Wednesday, September 17, 2008

Death To Anders Continues Echo Residency

Monday (September 15) was the second installment of The Echo residency of Death To Anders and it was a night to remember. I knew this would be a stellar evening with four highly touted local bands and I didn't want to miss any of it.

I also knew there'd be a lot of people I've lately met there, but this was ridiculous. I've met and spoken with Christian Biel any number of times over the last year and he's aquainted me with some bands I didn't know, but when I walked in and saw him on stage with his band The Transmissions, I was transfixed. He is one hell of a guitarist and his emphatic and assured singing style caught me by surprise.

It's a whole other approach to music. For the first time, I meet people at shows and get to know them a little through repeated exposure, and then I see them with their band and see the artist inside the person. That's pretty special to me.

The place was like old home week of Death To Anders fans and friends. After greeting Mary (Monolator), Rob Danson, Kevin Bronson, Elaine Layabout and Andrew Spitser, I made my way to the middle of the floor to fully take in The Transmissions. Each song lifted me highter until their final number, a blazing version of "Safe", had Christian twisting, turning and jumping, oddly resembling one of those snakes in India that uncoil themselves out of a small basket. Weird...but that's what he reminded me of. It was a wild display of guitar gymnastics and explosive self expression. I was impressed (I got the new EP, Greater Imperfections, which is seriously great).

After that I met up with fellow bloggers, Travis Woods (Web In Front), Mouse (Classical Geek Theatre) and the evening's presenter, Joe Fielder (Radio Free Silver Lake) and then nearly all to The Flying Tourbillon Orchestra, Eli (Monolator) and even Sarah Negahdari of The Happy Hollows (even though she's not performing until next week, acoustic).

Radars To the Sky took the stage next and delivered high powered set of the crowd's favorite Radar's songs and a new one, said to be unfinished, and with no name. Andrew later told me he was making up words by the end of the song, but, my god, it sounded completely polished to me. In fact it's my new favorite Radars To the Sky song. I think their writing is becoming as superb as their live performance and it's just a joy to see this band blossom.

Andrew is becoming such a showman with a stage presence so appealing, and he doesn't even seem to be trying. When he sings, he appears to be trying to stretch himself taller, he jumps, points, rolls his eyes and sometimes sings to the ceiling (Maybe he does get taller with each performance, like The Amazing Colossal Man) all the while maintaining a gracious interaction with the other four band members. His wife, Kate Spitser, is an anchoring presence with her solid keyboard work and the occasional vocal harmony, helping to keep things grounded...and Andrew earthbound.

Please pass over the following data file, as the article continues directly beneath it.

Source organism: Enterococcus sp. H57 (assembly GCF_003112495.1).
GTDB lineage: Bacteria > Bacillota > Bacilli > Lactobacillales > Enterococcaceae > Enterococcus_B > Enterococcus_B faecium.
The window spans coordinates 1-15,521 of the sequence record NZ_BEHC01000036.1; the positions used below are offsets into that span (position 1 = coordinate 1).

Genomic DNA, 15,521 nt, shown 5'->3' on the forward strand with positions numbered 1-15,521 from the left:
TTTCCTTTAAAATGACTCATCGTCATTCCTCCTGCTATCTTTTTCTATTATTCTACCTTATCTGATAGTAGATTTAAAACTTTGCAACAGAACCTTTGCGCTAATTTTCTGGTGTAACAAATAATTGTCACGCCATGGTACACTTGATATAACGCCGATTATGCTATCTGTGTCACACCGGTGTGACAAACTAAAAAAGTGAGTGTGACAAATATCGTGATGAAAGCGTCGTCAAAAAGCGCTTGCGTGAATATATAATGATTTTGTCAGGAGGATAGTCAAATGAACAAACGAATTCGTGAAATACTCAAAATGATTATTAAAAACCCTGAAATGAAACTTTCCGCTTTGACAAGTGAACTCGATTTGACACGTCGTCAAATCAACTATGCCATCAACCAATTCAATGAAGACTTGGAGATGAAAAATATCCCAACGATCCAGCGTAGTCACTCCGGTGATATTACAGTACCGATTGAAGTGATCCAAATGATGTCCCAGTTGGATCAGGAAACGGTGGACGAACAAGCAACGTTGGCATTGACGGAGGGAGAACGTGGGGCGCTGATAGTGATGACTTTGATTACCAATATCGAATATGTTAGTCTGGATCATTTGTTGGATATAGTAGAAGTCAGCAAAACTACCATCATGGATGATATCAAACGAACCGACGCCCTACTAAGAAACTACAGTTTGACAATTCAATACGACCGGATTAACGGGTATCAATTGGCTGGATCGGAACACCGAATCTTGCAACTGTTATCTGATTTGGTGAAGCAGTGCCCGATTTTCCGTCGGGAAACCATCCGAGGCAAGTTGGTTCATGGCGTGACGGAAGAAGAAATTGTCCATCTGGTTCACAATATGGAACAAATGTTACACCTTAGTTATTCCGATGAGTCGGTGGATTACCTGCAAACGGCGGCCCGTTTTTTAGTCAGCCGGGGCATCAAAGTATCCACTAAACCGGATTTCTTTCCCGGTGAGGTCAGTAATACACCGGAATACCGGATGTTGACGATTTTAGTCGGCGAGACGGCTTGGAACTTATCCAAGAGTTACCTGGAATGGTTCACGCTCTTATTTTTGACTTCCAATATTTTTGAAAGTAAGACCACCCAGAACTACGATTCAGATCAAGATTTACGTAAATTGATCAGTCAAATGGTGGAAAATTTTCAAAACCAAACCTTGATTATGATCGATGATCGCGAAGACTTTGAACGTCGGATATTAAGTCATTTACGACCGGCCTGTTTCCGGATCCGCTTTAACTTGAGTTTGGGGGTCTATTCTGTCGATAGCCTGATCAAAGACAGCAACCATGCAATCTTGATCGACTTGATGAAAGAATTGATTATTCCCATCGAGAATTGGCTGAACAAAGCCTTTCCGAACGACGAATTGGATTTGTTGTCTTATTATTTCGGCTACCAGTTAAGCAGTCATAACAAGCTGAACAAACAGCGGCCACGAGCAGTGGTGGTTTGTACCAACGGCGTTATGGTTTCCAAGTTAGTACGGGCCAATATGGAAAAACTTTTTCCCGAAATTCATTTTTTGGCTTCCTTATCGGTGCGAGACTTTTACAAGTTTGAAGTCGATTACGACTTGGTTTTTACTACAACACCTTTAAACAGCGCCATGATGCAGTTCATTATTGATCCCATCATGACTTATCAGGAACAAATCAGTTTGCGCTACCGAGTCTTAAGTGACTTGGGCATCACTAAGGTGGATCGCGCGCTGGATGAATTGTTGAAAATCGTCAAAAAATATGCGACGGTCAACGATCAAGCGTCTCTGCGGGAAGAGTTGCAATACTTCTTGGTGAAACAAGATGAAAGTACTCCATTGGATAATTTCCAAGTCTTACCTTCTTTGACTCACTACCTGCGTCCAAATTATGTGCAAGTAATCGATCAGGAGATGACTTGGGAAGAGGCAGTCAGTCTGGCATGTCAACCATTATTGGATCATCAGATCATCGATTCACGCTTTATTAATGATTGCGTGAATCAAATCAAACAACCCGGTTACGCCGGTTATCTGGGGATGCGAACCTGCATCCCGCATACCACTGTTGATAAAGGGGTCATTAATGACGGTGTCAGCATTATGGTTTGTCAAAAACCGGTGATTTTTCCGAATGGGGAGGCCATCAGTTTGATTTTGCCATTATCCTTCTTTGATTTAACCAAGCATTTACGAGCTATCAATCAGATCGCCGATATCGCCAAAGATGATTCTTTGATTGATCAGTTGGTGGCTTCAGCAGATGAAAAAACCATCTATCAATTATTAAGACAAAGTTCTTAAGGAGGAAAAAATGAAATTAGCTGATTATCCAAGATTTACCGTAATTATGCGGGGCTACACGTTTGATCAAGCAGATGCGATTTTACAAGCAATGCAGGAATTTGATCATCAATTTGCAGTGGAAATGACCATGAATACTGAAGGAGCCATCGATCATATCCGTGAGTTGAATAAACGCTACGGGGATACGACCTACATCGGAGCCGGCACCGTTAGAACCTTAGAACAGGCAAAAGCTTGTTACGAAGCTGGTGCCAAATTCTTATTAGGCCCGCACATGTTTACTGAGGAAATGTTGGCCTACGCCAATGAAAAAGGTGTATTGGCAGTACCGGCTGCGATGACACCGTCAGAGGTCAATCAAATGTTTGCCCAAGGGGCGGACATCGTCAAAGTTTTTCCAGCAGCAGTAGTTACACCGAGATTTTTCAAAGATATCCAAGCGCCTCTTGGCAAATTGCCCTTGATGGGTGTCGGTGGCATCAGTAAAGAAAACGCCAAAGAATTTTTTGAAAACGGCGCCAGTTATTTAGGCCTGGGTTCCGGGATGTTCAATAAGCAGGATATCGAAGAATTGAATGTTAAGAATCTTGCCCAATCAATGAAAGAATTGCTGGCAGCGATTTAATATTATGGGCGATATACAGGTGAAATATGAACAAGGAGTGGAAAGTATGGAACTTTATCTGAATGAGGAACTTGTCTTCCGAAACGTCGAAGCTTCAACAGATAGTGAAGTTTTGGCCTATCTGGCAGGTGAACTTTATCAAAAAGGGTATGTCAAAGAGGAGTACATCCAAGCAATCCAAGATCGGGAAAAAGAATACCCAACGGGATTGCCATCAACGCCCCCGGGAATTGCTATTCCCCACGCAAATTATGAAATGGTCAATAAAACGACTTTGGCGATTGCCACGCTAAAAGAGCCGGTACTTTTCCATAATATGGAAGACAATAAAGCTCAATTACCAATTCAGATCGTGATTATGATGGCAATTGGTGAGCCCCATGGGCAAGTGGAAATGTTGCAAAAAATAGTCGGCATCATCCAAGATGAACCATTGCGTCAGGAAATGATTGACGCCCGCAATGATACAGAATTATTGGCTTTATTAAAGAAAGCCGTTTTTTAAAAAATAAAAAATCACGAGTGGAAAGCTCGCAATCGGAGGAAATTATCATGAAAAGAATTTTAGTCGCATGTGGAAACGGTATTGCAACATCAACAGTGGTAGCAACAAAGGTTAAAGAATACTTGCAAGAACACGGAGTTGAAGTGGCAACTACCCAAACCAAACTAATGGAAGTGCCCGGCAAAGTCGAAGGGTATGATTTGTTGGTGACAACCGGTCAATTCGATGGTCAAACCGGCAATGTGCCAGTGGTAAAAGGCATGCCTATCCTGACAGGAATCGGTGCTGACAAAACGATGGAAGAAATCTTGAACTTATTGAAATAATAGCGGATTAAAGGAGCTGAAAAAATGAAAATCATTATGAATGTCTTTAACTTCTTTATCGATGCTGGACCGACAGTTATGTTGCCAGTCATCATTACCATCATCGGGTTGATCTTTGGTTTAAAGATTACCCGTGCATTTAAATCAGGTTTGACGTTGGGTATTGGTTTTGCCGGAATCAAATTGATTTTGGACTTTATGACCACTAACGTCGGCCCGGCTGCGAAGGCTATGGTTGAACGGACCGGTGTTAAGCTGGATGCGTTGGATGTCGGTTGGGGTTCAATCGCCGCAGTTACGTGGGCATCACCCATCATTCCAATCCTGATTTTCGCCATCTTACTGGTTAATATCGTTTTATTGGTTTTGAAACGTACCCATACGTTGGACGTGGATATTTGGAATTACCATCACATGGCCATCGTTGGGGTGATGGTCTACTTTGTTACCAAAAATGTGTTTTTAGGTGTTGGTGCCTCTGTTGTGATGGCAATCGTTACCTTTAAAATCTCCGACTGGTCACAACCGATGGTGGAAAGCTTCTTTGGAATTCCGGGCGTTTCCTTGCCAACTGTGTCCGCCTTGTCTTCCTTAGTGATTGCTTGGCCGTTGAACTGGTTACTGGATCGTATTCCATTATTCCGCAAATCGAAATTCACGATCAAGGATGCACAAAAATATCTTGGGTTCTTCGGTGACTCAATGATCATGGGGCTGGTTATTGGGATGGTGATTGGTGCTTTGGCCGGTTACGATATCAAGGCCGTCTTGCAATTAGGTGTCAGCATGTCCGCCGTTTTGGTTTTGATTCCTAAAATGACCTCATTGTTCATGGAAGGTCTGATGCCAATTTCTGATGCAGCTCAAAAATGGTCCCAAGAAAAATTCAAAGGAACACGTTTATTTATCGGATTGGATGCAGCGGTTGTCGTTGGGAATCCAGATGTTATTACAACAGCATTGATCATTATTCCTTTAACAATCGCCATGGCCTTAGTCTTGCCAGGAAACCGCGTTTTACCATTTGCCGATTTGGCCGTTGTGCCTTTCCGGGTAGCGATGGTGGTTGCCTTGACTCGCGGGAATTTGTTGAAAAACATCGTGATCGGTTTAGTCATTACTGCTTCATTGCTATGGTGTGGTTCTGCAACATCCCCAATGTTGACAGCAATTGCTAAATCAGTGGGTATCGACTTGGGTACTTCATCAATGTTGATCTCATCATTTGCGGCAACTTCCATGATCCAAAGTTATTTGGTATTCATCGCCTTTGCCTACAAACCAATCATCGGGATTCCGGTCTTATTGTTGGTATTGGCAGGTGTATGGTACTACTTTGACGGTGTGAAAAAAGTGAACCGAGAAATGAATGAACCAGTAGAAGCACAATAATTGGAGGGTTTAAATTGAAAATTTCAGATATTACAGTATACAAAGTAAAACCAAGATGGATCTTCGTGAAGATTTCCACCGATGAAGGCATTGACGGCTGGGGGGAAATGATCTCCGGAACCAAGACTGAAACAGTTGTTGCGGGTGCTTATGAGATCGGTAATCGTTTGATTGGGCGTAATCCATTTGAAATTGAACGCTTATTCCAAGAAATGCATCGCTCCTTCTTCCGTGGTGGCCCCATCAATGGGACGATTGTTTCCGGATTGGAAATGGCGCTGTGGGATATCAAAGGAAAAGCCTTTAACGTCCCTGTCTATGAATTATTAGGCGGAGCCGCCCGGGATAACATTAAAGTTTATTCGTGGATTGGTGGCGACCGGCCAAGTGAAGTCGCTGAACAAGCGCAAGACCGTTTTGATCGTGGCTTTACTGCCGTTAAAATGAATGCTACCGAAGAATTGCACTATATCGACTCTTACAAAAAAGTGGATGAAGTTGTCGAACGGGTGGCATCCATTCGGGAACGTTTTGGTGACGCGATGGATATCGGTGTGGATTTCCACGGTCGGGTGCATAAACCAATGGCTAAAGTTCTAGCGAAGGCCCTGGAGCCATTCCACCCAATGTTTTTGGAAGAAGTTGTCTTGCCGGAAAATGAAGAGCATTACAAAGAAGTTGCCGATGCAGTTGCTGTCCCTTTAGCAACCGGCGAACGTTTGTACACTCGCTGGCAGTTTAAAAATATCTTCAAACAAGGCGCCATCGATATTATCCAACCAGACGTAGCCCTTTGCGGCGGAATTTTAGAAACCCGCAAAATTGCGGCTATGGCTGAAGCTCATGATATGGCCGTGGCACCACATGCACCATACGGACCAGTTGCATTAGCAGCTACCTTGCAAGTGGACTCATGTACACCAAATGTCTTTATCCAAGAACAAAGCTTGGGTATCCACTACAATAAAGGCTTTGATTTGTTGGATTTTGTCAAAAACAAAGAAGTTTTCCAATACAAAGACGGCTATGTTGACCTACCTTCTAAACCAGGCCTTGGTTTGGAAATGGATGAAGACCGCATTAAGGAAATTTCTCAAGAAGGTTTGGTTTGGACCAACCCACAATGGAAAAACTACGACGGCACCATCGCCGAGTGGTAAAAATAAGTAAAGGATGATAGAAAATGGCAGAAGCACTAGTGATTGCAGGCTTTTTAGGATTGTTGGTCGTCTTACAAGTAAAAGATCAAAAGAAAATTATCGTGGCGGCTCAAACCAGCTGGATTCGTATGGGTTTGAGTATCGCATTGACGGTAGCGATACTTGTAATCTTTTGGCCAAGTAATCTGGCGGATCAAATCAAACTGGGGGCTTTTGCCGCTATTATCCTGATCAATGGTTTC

Also met Dave, their new bass player, who I'd first seen with them at Sunset Junction. He seems a real asset to the band and you can tell he's been welcomed into the group like family.

Continuing this night of really high powered, high energy rock and roll, Death To Anders were up next. Like last week, they were lit from below, giving them an nice, eerie, horror-movie glow. It gave their set a ghouls-in-the-haunted-house feel to compliment their ghostly carnivalesque tunes. Sometimes I think this band needs a calliope.

They mixed it up from last week and included a couple of the acoustic versions I'd loved at their "Let's Independent!" show last month. Even with the unfortunate pause from guitar problems, Nick's song was a highlight for me because the song is just so beautiful and haunting. Rob performed his acoustic number, "Detective Surgery", which has yet to be recorded, and it contains some of their best lyrics I've heard from them.

The final band was The Monolators, and although I've seen them a bunch of times, it's been a long time and I wasn't prepared for how great they've become. Eli just freaked me out with his onstage performance. The whole band is just so tight now, they delivered definitive performances of songs I've heard them do before, but not like this.

Mary is amazing to watch on the drums... and that concentration. It's hard to pull your eyes from her long enought to take in Eli, flying all over the stage. They're also another band that genuinely seem to love playing with each other. That stuff shows and it can't be faked.

This was another amazing night of live music in L.A. and thanks to Radio Free Silver Lake and The Echo and Death To Anders.

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